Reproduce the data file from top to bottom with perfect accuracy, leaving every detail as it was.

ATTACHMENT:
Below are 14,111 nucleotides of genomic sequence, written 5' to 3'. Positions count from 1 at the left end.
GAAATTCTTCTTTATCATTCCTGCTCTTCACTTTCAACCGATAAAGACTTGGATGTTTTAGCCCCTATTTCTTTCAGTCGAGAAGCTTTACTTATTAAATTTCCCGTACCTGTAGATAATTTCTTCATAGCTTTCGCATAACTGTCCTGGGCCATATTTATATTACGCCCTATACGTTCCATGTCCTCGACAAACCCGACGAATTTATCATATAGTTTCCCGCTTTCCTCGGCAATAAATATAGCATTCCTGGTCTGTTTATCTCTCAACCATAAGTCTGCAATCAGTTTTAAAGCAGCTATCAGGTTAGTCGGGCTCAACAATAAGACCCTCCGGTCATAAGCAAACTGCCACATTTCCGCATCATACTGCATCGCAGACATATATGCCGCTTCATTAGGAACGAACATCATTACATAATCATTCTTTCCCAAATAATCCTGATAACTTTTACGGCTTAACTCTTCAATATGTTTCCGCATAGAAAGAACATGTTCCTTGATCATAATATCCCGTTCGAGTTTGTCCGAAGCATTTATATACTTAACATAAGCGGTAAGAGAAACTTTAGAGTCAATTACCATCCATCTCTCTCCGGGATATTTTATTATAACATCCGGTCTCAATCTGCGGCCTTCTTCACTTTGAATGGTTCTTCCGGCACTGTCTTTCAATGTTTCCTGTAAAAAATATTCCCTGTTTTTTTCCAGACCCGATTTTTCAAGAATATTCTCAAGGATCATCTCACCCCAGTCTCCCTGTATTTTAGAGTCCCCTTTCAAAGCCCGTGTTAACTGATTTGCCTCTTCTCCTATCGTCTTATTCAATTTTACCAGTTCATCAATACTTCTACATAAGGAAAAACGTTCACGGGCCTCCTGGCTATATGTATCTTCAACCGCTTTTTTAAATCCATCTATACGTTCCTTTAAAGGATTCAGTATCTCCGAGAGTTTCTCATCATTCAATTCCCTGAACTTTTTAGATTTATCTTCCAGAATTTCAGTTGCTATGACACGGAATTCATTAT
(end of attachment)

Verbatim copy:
Below are 14,111 nucleotides of genomic sequence, written 5' to 3'. Positions count from 1 at the left end.
GAAATTCTTCTTTATCATTCCTGCTCTTCACTTTCAACCGATAAAGACTTGGATGTTTTAGCCCCTATTTCTTTCAGTCGAGAAGCTTTACTTATTAAATTTCCCGTACCTGTAGATAATTTCTTCATAGCTTTCGCATAACTGTCCTGGGCCATATTTATATTACGCCCTATACGTTCCATGTCCTCGACAAACCCGACGAATTTATCATATAGTTTCCCGCTTTCCTCGGCAATAAATATAGCATTCCTGGTCTGTTTATCTCTCAACCATAAGTCTGCAATCAGTTTTAAAGCAGCTATCAGGTTAGTCGGGCTCAACAATAAGACCCTCCGGTCATAAGCAAACTGCCACATTTCCGCATCATACTGCATCGCAGACATATATGCCGCTTCATTAGGAACGAACATCATTACATAATCATTCTTTCCCAAATAATCCTGATAACTTTTACGGCTTAACTCTTCAATATGTTTCCGCATAGAAAGAACATGTTCCTTGATCATAATATCCCGTTCGAGTTTGTCCGAAGCATTTATATACTTAACATAAGCGGTAAGAGAAACTTTAGAGTCAATTACCATCCATCTCTCTCCGGGATATTTTATTATAACATCCGGTCTCAATCTGCGGCCTTCTTCACTTTGAATGGTTCTTCCGGCACTGTCTTTCAATGTTTCCTGTAAAAAATATTCCCTGTTTTTTTCCAGACCCGATTTTTCAAGAATATTCTCAAGGATCATCTCACCCCAGTCTCCCTGTATTTTAGAGTCCCCTTTCAAAGCCCGTGTTAACTGATTTGCCTCTTCTCCTATCGTCTTATTCAATTTTACCAGTTCATCAATACTTCTACATAAGGAAAAACGTTCACGGGCCTCCTGGCTATATGTATCTTCAACCGCTTTTTTAAATCCATCTATACGTTCCTTTAAAGGATTCAGTATCTCCGAGAGTTTCTCATCATTCAATTCCCTGAACTTTTTAGATTTATCTTCCAGAATTTCAGTTGCTATGACACGGAATTCATTAT